We took the bus to Hartford, whispering together about what it would be like to be a Marine. Dad had joined the Corps the day after Pearl Harbor. He had risen to the rank of Lieutenant Colonel by the time the war ended. His descriptions of beachhead assaults on Pacific islands thrilled us. We didn't pay attention when he talked about the waste, brutality and death. His medals and souvenirs were a source of great pride and he gave them to both of us. He warmly included Steve for the sake of his father, who had been killed in action in North Africa and awarded posthumous decorations. Steve was very proud of the father he never knew. Dad respected that. He believed in loyalty. Dad felt different about Korea than he did about World War II. He questioned whether it was a vital interest and if we should have military obligations there.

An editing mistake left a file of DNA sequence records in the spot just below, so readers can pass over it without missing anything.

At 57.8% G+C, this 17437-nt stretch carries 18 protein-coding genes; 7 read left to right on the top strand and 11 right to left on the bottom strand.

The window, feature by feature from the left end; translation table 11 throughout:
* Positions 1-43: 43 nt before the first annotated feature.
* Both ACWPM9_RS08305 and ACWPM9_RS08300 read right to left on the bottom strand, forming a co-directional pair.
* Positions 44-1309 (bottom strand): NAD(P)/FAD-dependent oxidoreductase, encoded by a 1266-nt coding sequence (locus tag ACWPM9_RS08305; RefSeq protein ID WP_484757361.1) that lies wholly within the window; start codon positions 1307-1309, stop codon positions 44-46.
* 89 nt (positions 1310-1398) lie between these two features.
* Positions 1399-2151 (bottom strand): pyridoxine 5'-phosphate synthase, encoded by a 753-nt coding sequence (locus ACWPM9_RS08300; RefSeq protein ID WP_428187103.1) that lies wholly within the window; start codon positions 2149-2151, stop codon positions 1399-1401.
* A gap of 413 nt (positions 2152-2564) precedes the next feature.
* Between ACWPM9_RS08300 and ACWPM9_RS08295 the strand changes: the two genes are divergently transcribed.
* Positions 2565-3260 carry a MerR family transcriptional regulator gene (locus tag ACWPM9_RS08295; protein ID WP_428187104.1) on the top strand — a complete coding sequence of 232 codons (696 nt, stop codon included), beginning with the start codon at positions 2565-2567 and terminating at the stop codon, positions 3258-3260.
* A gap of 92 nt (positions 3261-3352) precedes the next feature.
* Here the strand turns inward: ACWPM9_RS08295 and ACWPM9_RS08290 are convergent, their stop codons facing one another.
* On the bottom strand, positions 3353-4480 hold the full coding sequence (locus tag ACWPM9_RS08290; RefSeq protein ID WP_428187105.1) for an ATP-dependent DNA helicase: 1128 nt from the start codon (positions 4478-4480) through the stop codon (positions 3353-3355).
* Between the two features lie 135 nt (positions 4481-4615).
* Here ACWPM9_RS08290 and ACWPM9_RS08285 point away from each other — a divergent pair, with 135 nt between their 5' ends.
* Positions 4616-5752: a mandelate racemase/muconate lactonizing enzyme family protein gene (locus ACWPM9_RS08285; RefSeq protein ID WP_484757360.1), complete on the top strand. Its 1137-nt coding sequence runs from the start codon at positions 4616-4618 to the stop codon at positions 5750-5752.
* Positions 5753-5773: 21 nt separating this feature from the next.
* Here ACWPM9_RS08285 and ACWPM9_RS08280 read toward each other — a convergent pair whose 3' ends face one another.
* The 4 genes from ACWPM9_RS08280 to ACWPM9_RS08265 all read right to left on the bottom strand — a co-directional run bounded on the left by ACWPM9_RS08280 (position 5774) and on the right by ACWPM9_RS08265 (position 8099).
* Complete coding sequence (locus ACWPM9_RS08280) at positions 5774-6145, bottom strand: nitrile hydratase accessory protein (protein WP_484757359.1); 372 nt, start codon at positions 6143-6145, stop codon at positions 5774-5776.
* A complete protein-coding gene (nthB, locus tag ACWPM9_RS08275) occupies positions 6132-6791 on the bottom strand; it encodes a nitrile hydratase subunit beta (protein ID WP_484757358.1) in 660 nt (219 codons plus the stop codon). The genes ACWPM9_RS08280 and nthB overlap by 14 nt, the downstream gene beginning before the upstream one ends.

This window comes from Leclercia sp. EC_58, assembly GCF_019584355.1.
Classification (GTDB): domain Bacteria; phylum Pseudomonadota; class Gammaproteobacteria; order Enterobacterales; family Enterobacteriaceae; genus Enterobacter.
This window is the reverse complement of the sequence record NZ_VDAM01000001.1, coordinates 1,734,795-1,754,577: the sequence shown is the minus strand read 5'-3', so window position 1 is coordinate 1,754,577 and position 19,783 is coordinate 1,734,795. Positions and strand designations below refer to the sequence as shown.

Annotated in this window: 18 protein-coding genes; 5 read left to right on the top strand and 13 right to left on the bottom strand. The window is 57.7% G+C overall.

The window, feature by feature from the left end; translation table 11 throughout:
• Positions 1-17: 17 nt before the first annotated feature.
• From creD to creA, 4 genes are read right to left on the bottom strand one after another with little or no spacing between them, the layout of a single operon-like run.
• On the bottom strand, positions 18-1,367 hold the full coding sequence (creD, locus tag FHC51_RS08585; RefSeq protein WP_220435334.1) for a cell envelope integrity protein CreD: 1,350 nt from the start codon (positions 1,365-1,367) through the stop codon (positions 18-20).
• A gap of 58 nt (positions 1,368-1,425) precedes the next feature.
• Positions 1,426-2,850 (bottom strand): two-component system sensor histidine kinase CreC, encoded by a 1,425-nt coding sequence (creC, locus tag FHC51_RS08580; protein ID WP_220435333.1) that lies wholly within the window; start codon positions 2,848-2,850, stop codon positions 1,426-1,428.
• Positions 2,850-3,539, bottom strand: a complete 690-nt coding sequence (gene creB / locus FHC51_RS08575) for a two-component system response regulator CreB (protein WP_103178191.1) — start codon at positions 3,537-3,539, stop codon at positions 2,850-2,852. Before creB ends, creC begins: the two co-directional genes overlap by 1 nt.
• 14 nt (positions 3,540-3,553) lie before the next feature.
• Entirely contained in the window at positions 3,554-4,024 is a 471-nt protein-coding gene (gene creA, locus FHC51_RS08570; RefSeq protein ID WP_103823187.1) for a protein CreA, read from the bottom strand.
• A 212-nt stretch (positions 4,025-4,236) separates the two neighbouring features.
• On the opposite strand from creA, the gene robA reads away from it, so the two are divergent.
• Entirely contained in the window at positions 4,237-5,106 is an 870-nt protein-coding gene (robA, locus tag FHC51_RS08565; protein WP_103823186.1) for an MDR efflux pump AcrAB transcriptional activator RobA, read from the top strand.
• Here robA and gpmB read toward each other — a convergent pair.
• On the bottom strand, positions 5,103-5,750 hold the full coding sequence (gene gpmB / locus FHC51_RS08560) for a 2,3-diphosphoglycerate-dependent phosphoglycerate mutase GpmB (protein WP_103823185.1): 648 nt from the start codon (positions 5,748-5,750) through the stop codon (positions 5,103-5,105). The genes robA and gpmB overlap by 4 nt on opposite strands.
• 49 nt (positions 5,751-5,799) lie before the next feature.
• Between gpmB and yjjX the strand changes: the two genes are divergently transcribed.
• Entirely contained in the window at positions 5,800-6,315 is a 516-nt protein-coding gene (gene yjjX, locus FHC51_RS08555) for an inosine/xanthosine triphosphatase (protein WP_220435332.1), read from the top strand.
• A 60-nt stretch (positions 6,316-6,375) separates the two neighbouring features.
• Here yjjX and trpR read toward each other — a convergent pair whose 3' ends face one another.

"But at the end result, if our troops are attacked, we have to respond."

When he was called back to service he went willingly, once again ready to do his duty for Corps and country. He was quickly shipped to Japan and assigned to command a battalion of mostly green recruits. He tried to convince his superiors that the men needed training, but the battalion was immediately deployed to Korea and sent right into combat. We didn't see him for two years. When he finally came home on leave he wouldn't talk about the war at all. He had lost a lot of weight and behaved like a stranger in his own house. He was always polite, but he seemed very far away. Mother cried a lot. Dahlia was also concerned.